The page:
Liam Davenport

March 15, 2016

MADRID — Persistent attention-deficit/hyperactivity disorder (ADHD) in children and adolescents may be associated with a gene mutation that encodes a subunit on a brain receptor, findings from a longitudinal Italian study suggest.

A 5-year follow-up study of more than 400 children revealed a polymorphism in the N-methyl-D-aspartate (NMDA) receptor 2B subunit gene (Grin2b) that not only predicted persistent ADHD but was also linked to reductions in anterior cingulate volumes in the brain.

The findings were presented here at the European Psychiatry Association (EPA) 24th Congress.

Potential to Guide Treatment

Investigator Maria Nobile, MD, PhD, Child Psychopathology Unit, Scientific Institute, IRCCS Eugenio Medea, Bosisio Parini, Lecco, Italy, who presented the data, believes that if the findings are validated, they could eventually be used to guide treatment.

"My hypothesis is that if you have a persistent ADHD, probably you have some genetic driver as the basis," she told Medscape Medical News.

Dr Maria Nobile

"Probably the others are maybe ADHD children with a disrupted family, with socioeconomic disadvantages, so they are very exposed to environmental factors. If you remain stable, you are not affected by the environment; probably [the children's symptoms] are more severe, and you have to prescribe something different," Dr Nobile added.

The NMDA receptor is a predominantly excitatory neuroreceptor in the brain that is associated with the experience-dependent refinement of developing cortical circuits.

Interestingly, previous studies have linked the Grin2b gene to neurologic and psychological illnesses, memory phenotypes, and cortical white matter changes in adults with bipolar disorder, as well as ADHD and even suicide attempts in children.

To investigate further, Dr Nobile and colleagues examined 290 children with ADHD and 151 siblings from 290 Italian nuclear families who were taking part in a longitudinal study. The mean age of the children was 10.11 years, and 75.7% were boys.

The study comprised three steps, the first of which was a baseline clinical evaluation. This was followed by a clinical, behavioral, and sociodemographic reevaluation after 5 years. Finally, the participants underwent morphologic and functional MRI, neuropsychological testing, and genetic analysis.

At baseline, the prevalence of anxiety, a mood disorder, ADHD, and disruptive behavior disorder was 44.3%, 26.5%, 29.9%, and 11.4%, respectively. At the 5-year reevaluation, these figures had fallen to 8.3%, 7.1%, 8.7%, and 5.3%, respectively.

In contrast, scores on the Child Behavior Checklist (CBCL), which assesses social competence and behavioral problems, showed no significant differences between baseline and follow-up evaluations, with no changes on the attention, internalizing, or externalizing scales.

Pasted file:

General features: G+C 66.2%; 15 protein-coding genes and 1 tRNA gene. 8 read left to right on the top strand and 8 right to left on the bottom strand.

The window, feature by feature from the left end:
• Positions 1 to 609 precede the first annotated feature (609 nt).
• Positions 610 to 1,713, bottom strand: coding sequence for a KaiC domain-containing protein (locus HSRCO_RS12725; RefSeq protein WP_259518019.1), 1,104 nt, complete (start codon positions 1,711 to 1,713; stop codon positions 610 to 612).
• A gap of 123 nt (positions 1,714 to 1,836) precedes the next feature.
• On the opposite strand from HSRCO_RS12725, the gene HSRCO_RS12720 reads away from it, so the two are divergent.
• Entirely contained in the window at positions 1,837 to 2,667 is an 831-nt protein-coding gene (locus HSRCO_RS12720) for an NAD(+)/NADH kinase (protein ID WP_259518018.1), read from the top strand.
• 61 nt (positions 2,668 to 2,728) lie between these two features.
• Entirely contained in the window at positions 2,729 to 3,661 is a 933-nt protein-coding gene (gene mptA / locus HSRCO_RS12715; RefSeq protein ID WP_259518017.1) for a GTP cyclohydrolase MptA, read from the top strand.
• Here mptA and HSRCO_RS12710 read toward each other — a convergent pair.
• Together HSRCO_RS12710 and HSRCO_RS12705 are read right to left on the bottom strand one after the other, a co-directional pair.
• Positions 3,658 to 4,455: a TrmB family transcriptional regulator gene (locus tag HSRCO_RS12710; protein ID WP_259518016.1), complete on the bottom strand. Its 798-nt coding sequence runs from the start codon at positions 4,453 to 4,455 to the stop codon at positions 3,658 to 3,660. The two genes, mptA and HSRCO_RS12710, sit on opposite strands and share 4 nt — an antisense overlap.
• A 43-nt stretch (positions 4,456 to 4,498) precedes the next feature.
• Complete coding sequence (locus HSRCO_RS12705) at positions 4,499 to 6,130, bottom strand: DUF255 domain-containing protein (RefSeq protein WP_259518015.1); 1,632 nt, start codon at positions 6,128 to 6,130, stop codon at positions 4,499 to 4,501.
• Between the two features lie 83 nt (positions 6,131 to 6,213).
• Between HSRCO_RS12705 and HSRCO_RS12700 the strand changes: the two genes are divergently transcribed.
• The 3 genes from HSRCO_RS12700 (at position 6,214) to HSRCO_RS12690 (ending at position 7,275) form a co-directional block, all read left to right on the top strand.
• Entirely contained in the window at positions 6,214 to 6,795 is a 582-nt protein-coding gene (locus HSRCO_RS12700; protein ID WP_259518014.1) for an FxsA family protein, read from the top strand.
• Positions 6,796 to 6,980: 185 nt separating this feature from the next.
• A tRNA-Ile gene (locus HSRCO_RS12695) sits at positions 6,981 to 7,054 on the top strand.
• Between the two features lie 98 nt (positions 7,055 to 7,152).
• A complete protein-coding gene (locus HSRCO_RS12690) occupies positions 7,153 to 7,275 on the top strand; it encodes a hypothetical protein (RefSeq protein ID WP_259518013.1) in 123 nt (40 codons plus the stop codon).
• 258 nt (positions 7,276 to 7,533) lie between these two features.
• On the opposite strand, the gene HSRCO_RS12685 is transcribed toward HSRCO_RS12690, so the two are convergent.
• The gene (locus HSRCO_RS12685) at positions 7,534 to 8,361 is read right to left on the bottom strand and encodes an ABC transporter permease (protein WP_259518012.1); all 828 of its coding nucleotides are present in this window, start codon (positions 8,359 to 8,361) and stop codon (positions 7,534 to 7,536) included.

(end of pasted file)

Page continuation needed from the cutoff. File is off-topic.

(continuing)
Genetic analysis revealed that the rs5796555 single nucleotide polymorphism (SNP) in the Grin2b gene was significantly associated with attention problems on the CBCL at both baseline (P = .026) and 5-year follow-up (P = .019). In addition, the SNP was significantly associated with internalizing problems at follow-up (P = .022).

The team then looked at the different trajectories of the children between baseline and follow-up assessments. They found that 16% of the children had high levels of problem symptoms at both time points; 50% had low symptom levels; 8% went from low to high; and 27% went from high to low.

The rs5796555 SNP was significantly associated with having high levels of problem symptoms at both time points. Crucially, the SNP had no significant interactions with environmental factors.

The MRI analysis was carried out on a subset of 60 participants (average age, 16.14 years). This revealed that the rs5796555 SNP was significantly associated with reductions in anterior cingulate volume, a finding that has previously been linked to ADHD and symptom severity scores.

Dr Nobile concluded that consideration of baseline stability and averaging out temporary influences could be a "useful tool" in identifying a more reliable and more heritable ADHD phenotype.

Dr Nobile intends to conduct a third study of the same cohort to obtain more longitudinal data. She also hopes to conduct a path analysis to examine the way in which the gene alterations are connected to behavioral change.

"We have the gene, then we have the brain structure, and then we have the phenotype, so probably the effect of Grin2b on attention is mediated by the brain morphology, but I have to investigate this," she said.

Sampling Problems

Romuald Brunner, MD, Centre of Psychosocial Medicine, University Hospital Heidelberg, Germany, who cochaired the session, believes that the significance of the findings is currently unclear, because there were "some sampling problems" with the study.

Dr Romuald Brunner

Dr Brunner told Medscape Medical News that he noted that the ratio of ADHD between girls and boys is 2:1 or 3:1, whereas "there was an unusually high amount of males in this sample.

"Normally, in an intent-to-treat sample, you would expect a higher amount of girls, and so I would be very interested whether there were any gender differences [in the results]," he added.

Dr Brunner highlighted the fact that one of the difficulties with these kinds of studies is that a correlation between genes and a diagnosis sometimes fails "when you have a closer look at the phenotype.

"I think there's so much research necessary to make a clear or distinct conclusion that there's a link," he said.

The investigators and Dr Brunner have disclosed no relevant financial relationships.

European Psychiatric Association (EPA) 24th Congress: Presented March 13, 2016.

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